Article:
They serve a few other things besides ramen here, like some donkasu and random other dishes that I have no clue what they are. Izakaya is nice for a quick, cheap lunch or dinner: the bowls of ramen average about 6500 won and the sets, which come with a smaller bowl of ramen and variety of choices for cutlet on rice, for an average of 10500 won. The rice and donkasu bowls on their own aren’t very filling, so I’d recommend getting a set. I’m not sure what kind of ramen comes with the set and I’m too sure on getting it replaced with a different type. I know that one time I went with a Korean friend and he was able to get them to substitute the miso ramen for me. I should probably note that the only ramen I’ve eaten at Izakaya is the miso: they have two different kinds of miso ramen. The one I get most often is on the first page of the menu and has the spicy symbol next to it. I prefer the miso ramen because the soup base is miso instead of a fish base, which is what the other ramen soup bases taste like to me (I don’t like fish). The other miso ramen is on the third page of the menu and has half of a boiled egg on top and comes with mushrooms and 3 pieces of pork as opposed to 1 with the ramen that I always get.

As you can see, the ramen is topped with a copious amount of bean sprouts, corn, green onions, a piece of seaweed, and a piece of pork. This is the one I typically get because I always pick the pork out and feel better about taking out 1 piece instead of 3 :). Now, I love seaweed, but the seaweed they use in the ramen taste a little off to me, so I usually try to pick its sogginess out of my noodles, too. The ramen also comes with a little side of kimchi and pickled radishes. The kimchi here is hit and miss – sometimes it’s good, sometimes it just taste like old, nasty, spicy cabbage. The radishes, however, I love: I think they’re marinated in soy sauce or crack (much like the jjangjorim at Bon Juk).

I haven’t tried many things here since a lot of the ramen has seafood in it, but my Korean friends enjoy those ramens quite well. They also have dumplings on the menu as a side item that are baked instead of fried. I think they’re “gyozo” on the menu instead of “mandu,” but they’re the first item under Side Orders on the menu.

So yeah, I can’t really read the menu very well at Izakaya and can’t tell you much about most of the food, but I know the one thing that I always order is enjoyable and I probably look something like Naruto while I’m eating my ramen.
*image copyright VIZ Media

Sunday, June 12, 2011

Lambert's Cafe II

So, I was back in the U.S. for a couple of months for family reasons, so I haven’t tried any places in Yeongtong for a while. However, there is a restaurant in Ozark, Missouri that is a great place to visit for good, down-home, Southern cooking: Lambert’s. There are 3 Lambert’s located in the U.S. with the 1st one being in Sikeston, Missouri (in the southeastern part of the state – a.k.a. the bootheel), and the 3rd one is in Alabama. This one in Ozark is Lambert’s Café II and is located between Springfield, MO and Branson, MO on highway 65. If you’re passing through Missouri on I-44 or US-60, it’s not much off your path to pay this place a visit – it’s well worth it!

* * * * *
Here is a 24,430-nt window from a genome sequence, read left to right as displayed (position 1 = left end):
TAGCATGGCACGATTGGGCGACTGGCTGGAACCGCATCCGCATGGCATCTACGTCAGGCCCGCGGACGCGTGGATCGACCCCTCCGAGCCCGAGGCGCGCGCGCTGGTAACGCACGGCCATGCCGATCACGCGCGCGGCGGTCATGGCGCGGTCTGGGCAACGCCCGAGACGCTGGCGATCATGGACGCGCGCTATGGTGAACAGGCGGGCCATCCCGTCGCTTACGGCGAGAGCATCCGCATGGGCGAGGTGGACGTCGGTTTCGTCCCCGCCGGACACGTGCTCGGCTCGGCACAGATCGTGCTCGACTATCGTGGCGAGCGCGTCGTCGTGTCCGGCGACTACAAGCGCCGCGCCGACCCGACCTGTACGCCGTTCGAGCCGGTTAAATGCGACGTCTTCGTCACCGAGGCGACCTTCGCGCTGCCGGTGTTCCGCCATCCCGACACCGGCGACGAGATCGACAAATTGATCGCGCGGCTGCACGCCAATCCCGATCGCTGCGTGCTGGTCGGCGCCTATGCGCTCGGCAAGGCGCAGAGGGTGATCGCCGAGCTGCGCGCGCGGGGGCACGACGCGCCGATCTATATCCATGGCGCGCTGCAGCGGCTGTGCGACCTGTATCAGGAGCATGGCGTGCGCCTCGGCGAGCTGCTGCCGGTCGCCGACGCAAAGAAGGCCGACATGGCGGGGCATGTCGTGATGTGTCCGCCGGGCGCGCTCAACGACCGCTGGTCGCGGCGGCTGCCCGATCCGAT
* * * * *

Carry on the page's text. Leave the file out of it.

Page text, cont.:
Their website ( gives directions and offers a view of their menu. They don’t take debit/credit cards or reservations, so make sure you have cash on hand and time to wait (usually no less than half an hour).

The best thing, in my opinion, is the “pass arounds.” Servers walk around the restaurant with bowls of fried okra, fried potatoes, macaroni and tomatoes, black-eyed peas, and rolls and sorghum. One of most distinguishing features about Lambert’s, though, is the rolls aren’t just “passed around” but chucked at you across the restaurant by a server. Do people ever miss? Sure. Do people ever get whomped upside the head with a hot roll? You betcha. It just adds to
the experience.

This is the fried okra:

And this is the fried potatoes:

The other interesting thing is that the whole menu is pretty much all-you-can-eat. If you’ve finished your plate and want more, you just ask – that is if you’re able to squeeze anything else in after stuffing yourself full of delicious rolls with butter melted over the warm, yummy goodness…mmmm… warm, buttered rolls…

Ahem, anyway, the food is quite good and you definitely get your money’s worth: most all of the meals are only $11.99, plus all the “pass arounds.” At this outing, I had the meatloaf for some reason despite not being a big meatloaf fan – it just sounded good, and meatloaf is always a good comfort food. And it was. Just the right amount of seasoning and ketchup crust (top).

My meatloaf dinner:

My brother had the charbroiled chicken breast and seemed to like it despite thinking it was a little bit dry.

Ken had the chicken fried round steak (hen’s portion) and demolished it pretty well.

On the way out of the store there’s a gift shop if you feel the need to have a reminder of your visit other than the stretched waistband of your pants. You can also purchase rolls by the dozen for take out…mmm…rolls…